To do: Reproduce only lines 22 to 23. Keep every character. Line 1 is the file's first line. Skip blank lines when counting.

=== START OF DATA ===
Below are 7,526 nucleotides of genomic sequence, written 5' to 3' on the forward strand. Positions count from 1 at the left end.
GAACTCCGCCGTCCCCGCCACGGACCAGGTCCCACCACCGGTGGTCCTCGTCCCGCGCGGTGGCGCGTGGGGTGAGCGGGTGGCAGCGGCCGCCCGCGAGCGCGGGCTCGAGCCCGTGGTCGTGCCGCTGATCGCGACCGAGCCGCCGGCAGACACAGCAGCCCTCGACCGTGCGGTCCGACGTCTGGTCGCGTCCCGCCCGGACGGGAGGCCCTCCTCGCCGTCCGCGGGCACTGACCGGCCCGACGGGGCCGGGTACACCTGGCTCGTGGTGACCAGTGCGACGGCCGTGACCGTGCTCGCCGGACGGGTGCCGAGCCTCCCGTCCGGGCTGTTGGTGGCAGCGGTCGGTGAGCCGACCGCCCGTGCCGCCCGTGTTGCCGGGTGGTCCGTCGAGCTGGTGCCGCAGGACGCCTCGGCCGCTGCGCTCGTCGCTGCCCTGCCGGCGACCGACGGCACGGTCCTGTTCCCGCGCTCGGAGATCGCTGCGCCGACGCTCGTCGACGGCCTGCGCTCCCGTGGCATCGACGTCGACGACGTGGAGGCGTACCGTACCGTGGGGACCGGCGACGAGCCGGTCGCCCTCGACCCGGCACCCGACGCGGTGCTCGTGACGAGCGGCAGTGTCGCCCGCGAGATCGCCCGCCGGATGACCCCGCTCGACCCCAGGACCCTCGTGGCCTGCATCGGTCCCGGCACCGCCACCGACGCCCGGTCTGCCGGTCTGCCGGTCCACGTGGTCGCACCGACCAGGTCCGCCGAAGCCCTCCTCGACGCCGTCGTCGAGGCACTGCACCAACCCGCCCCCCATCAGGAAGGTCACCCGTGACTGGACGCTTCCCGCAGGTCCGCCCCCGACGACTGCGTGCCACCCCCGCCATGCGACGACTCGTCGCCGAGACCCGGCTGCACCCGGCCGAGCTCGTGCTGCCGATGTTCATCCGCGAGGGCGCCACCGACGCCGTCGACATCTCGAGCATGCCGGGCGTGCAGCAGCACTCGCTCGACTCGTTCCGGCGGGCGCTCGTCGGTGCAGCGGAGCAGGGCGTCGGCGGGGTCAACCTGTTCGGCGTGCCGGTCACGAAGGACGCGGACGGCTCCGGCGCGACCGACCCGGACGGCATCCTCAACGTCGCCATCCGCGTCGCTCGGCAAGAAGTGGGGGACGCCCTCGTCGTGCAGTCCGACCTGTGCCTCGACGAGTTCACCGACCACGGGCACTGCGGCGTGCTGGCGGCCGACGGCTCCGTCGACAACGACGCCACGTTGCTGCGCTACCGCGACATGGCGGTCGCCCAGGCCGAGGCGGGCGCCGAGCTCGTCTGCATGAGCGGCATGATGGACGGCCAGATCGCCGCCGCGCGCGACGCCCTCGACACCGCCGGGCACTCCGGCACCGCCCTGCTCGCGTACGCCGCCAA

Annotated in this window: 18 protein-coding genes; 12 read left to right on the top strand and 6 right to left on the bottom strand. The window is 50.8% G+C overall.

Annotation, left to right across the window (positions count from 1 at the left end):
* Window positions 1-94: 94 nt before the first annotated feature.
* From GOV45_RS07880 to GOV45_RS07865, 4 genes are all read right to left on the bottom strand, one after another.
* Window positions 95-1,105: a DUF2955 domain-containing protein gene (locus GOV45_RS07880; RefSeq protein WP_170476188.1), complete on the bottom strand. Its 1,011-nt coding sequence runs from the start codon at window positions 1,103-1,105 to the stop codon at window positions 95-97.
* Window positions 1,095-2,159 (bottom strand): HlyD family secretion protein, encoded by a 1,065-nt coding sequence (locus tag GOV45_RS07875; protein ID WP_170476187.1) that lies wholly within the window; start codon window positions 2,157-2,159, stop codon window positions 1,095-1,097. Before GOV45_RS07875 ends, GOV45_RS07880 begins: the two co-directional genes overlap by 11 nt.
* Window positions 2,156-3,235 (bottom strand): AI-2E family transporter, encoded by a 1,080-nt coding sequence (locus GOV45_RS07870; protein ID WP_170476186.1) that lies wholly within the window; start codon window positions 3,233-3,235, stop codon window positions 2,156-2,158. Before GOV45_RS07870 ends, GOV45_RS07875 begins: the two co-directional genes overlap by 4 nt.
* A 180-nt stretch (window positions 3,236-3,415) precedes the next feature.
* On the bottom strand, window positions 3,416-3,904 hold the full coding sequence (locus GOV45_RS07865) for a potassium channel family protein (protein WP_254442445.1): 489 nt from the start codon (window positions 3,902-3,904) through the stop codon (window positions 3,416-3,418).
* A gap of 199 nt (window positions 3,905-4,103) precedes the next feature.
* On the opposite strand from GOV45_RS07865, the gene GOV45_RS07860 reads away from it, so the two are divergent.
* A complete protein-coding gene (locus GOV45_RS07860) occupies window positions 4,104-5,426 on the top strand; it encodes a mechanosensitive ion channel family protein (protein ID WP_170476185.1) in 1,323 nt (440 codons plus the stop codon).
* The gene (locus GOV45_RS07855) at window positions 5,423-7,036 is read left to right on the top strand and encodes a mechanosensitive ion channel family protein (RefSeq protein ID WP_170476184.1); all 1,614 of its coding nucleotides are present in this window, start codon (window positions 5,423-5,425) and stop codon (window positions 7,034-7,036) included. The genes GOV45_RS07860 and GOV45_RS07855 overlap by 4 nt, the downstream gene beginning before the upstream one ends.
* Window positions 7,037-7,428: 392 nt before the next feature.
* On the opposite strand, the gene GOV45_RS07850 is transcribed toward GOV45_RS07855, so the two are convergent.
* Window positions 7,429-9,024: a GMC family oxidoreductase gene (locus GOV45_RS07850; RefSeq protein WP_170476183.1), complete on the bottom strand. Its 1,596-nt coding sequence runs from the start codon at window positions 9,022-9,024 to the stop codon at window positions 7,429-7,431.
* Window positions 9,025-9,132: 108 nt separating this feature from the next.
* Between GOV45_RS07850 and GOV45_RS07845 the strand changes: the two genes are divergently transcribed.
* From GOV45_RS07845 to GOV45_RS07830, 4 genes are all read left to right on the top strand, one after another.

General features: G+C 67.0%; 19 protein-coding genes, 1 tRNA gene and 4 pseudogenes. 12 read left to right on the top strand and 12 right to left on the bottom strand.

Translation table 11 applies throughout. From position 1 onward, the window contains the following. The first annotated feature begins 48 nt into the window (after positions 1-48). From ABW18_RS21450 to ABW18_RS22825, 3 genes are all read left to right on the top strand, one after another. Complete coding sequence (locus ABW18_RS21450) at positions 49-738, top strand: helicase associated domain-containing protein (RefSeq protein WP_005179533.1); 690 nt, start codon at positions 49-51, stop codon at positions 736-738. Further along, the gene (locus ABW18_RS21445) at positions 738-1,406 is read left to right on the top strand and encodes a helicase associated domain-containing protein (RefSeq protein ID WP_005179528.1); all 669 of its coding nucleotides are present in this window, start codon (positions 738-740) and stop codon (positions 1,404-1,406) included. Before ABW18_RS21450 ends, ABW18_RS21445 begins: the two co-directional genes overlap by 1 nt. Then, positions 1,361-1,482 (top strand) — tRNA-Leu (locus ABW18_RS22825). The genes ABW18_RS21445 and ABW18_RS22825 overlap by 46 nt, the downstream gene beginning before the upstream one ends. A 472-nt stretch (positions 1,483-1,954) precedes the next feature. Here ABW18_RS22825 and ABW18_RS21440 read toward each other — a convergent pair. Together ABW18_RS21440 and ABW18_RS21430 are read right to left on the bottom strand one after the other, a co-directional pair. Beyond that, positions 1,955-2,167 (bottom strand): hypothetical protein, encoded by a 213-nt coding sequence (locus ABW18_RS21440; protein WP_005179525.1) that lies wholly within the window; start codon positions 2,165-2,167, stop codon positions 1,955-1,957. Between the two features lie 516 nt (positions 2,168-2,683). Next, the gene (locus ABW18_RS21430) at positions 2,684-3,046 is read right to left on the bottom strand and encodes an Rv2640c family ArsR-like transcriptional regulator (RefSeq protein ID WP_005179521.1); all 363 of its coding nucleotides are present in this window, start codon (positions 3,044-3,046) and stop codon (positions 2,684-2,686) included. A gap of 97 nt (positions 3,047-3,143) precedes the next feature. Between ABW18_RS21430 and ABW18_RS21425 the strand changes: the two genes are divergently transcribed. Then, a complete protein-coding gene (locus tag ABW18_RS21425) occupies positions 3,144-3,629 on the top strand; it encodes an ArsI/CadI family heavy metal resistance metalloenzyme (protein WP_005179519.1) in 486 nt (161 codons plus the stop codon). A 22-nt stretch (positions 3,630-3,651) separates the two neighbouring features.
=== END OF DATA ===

General features: G+C 67.0%; 19 protein-coding genes, 1 tRNA gene and 4 pseudogenes. 12 read left to right on the top strand and 12 right to left on the bottom strand.

Translation table 11 applies throughout. From position 1 onward, the window contains the following. The first annotated feature begins 48 nt into the window (after positions 1-48). From ABW18_RS21450 to ABW18_RS22825, 3 genes are all read left to right on the top strand, one after another. Complete coding sequence (locus ABW18_RS21450) at positions 49-738, top strand: helicase associated domain-containing protein (RefSeq protein WP_005179533.1); 690 nt, start codon at positions 49-51, stop codon at positions 736-738. Further along, the gene (locus ABW18_RS21445) at positions 738-1,406 is read left to right on the top strand and encodes a helicase associated domain-containing protein (RefSeq protein ID WP_005179528.1); all 669 of its coding nucleotides are present in this window, start codon (positions 738-740) and stop codon (positions 1,404-1,406) included. Before ABW18_RS21450 ends, ABW18_RS21445 begins: the two co-directional genes overlap by 1 nt. Then, positions 1,361-1,482 (top strand) — tRNA-Leu (locus ABW18_RS22825). The genes ABW18_RS21445 and ABW18_RS22825 overlap by 46 nt, the downstream gene beginning before the upstream one ends. A 472-nt stretch (positions 1,483-1,954) precedes the next feature. Here ABW18_RS22825 and ABW18_RS21440 read toward each other — a convergent pair. Together ABW18_RS21440 and ABW18_RS21430 are read right to left on the bottom strand one after the other, a co-directional pair. Beyond that, positions 1,955-2,167 (bottom strand): hypothetical protein, encoded by a 213-nt coding sequence (locus ABW18_RS21440; protein WP_005179525.1) that lies wholly within the window; start codon positions 2,165-2,167, stop codon positions 1,955-1,957. Between the two features lie 516 nt (positions 2,168-2,683). Next, the gene (locus ABW18_RS21430) at positions 2,684-3,046 is read right to left on the bottom strand and encodes an Rv2640c family ArsR-like transcriptional regulator (RefSeq protein ID WP_005179521.1); all 363 of its coding nucleotides are present in this window, start codon (positions 3,044-3,046) and stop codon (positions 2,684-2,686) included. A gap of 97 nt (positions 3,047-3,143) precedes the next feature. Between ABW18_RS21430 and ABW18_RS21425 the strand changes: the two genes are divergently transcribed. Then, a complete protein-coding gene (locus tag ABW18_RS21425) occupies positions 3,144-3,629 on the top strand; it encodes an ArsI/CadI family heavy metal resistance metalloenzyme (protein WP_005179519.1) in 486 nt (161 codons plus the stop codon). A 22-nt stretch (positions 3,630-3,651) separates the two neighbouring features.